A Drill That Will Help Young Athletes Learn to Run Away From A Hurdle
Novice hurdlers must be taught to hit the ground running – to clear the barriers without slowing or hesitating.
Too many kids leap, land, stop, prop, regain balance and then run. It’s due to a lack of both skill and confidence.
To solve this problem I very early on introduce to young athletes the concept of them running away from the hurdle as soon as they contact the ground after clearing the barrier.
Hurdle Walk-Overs (And What Can Go Wrong)
Kids often first learn the complex lead and trail leg hurdle action at a slow walking pace. It makes sense. It allows them to more easily process the movement requirements.
A common introductory drill is stepping over a hurdle set at a low height.
But there is a common problem that you will encounter here.
Kids often step over the hurdle with their lead leg, then put the foot of their trail leg down next to the lead leg foot, before walking away from the hurdle. In other words they end up standing with their feet side-by-side on the other side of the hurdle before walking away. This is NOT what we want them to do. The trail leg foot should NEVER land next to the foot of the lead leg. Good hurdling requires a continuous, flowing, uninterrupted run over and between the barriers. Not a stop/start action, which landing with the feet together following a clearance can cause.
The Hurdle Dot Drill
A really effective way to embed the required pattern early is to mark the ground where you want the athlete’s feet to land. In other words, you provide a visual cue and constrain the movement.
I use ground dots to guide their feet to where I want them, but tape or chalk would have the same effect.
The first dot is placed just on the other side of the hurdle. The second dot is placed ahead of this first dot, to encourage the athlete to actually take a stride beyond the first dot.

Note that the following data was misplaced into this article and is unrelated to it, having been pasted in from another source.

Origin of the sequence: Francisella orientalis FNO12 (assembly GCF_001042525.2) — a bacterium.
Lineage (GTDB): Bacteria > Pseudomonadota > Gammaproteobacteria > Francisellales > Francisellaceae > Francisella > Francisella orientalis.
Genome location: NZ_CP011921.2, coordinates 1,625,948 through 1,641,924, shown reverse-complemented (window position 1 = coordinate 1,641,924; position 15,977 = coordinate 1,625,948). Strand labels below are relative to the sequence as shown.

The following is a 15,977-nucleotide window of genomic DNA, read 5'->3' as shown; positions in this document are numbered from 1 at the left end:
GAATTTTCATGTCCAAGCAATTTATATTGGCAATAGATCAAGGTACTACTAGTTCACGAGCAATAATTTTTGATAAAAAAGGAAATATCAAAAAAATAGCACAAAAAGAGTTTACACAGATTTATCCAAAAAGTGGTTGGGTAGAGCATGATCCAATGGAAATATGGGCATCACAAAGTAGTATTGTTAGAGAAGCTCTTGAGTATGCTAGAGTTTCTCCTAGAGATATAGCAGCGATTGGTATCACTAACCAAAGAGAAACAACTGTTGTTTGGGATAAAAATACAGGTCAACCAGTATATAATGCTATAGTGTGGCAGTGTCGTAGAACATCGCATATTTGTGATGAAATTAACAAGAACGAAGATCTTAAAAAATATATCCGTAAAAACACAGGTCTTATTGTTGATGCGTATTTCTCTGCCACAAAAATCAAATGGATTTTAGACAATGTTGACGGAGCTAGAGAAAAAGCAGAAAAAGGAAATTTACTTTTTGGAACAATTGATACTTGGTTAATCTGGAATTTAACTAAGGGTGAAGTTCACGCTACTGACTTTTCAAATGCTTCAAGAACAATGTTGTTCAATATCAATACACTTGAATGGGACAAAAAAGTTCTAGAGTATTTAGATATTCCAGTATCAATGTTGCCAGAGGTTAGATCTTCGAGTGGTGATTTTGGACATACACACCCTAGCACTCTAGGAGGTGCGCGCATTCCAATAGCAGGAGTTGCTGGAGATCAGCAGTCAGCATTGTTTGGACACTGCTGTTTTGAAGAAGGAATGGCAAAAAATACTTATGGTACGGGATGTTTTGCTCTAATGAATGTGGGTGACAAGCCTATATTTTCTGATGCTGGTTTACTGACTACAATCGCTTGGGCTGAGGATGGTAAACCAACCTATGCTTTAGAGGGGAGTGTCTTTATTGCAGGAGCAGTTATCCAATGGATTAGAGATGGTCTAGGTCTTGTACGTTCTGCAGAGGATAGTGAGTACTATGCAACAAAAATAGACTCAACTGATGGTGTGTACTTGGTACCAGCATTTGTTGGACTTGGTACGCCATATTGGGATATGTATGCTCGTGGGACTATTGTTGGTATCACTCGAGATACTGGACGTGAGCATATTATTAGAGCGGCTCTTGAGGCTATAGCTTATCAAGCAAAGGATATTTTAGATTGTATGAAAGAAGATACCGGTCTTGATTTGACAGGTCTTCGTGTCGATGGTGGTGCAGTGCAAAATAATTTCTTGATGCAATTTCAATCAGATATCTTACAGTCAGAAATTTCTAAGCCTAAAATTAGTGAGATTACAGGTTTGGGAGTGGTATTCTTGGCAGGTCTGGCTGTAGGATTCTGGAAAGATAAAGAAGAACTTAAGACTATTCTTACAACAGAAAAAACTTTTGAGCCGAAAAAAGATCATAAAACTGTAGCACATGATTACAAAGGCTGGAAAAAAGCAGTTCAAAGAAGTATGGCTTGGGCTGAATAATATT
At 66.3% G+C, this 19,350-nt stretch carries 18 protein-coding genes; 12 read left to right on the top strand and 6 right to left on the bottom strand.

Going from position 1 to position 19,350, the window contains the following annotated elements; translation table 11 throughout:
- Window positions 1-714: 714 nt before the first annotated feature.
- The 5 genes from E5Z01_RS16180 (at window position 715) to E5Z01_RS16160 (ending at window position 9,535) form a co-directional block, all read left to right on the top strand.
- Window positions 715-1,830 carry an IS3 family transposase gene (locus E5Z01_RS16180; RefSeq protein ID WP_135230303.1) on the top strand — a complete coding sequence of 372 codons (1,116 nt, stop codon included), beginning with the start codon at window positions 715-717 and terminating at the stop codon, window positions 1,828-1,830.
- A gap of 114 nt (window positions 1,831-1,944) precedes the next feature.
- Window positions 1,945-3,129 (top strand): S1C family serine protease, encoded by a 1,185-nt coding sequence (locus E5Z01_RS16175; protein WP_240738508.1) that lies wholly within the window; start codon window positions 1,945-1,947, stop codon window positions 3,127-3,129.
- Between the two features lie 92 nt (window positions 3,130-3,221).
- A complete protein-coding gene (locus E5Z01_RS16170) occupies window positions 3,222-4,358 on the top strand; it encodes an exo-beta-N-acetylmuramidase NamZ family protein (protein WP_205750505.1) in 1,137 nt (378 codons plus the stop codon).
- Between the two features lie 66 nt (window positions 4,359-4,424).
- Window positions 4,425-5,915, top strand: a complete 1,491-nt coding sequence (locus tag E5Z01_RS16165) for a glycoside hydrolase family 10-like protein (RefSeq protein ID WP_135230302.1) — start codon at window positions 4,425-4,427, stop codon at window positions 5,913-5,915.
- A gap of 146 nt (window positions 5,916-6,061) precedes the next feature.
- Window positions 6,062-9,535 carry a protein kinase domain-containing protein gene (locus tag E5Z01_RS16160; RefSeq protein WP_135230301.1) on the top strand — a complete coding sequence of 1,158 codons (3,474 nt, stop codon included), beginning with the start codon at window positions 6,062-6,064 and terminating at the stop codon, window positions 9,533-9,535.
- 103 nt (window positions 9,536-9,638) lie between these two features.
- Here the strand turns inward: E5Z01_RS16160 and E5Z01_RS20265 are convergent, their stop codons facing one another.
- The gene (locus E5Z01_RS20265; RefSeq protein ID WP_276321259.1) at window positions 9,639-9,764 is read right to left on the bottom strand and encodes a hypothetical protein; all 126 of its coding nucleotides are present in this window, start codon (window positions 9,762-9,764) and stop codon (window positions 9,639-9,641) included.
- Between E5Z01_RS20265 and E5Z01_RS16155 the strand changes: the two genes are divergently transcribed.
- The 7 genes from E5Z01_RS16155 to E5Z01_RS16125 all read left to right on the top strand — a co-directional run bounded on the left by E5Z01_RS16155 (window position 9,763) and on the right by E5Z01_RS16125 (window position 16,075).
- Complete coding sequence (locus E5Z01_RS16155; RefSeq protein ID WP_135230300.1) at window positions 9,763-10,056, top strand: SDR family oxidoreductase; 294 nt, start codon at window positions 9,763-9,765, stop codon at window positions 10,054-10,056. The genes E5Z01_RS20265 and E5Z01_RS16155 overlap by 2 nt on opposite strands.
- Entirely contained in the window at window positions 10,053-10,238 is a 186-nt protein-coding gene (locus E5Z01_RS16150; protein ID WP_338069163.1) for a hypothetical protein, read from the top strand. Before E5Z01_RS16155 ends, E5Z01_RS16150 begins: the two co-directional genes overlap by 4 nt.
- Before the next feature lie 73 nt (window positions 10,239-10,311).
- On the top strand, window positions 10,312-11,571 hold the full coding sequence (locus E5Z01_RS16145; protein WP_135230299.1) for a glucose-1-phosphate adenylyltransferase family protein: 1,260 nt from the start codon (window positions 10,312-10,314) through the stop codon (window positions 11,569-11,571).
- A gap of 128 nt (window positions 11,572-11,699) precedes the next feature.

More dots can be added to encourage more strides. I have recently begun adding another dot on the near side of the hurdle for the athletes to start their foot on.
As a further cue, I will tell the kids that RED means RIGHT foot. Therefore, in the instance shown in the image above, the kids were leading with their left leg and trailing with their right.
How To Add A Game Element
To add a fun game element, I will create a story around the drill, telling the kids that the dots are stepping stones and the hurdle is a barrier that need to be negotiated over a sea of lava.
Always ensure that the dots will not slip when stepped upon.
I don’t use the dots when the kids run over the hurdles, being cautious of them slipping or the dots shifting.
Follow Up Task
If you coach hurdles to beginners, try this out and see how it goes. I would love to hear if it works for you. If you don’t coach hurdles, the same concept – making targets for a young athlete’s feet – could be used when coaching other track and field events and even other sports. Let me know what you come up with!
If this post helped you please take a moment to help others by sharing it on social media. If you want to learn more I encourage you to leave questions and comments or contact me directly.
Darren Wensor is a sports development professional, coach educator, specialist coach of young athletes, and founder of the blog coachingyoungathletes.com. Learn more about him here and connect with him on Twitter, Facebook, Linkedin, or via email. Check out Coaching Young Athletes on YouTube, the Coaching Young Athletes podcast, and the Coaching Young Athletes E-Book Series.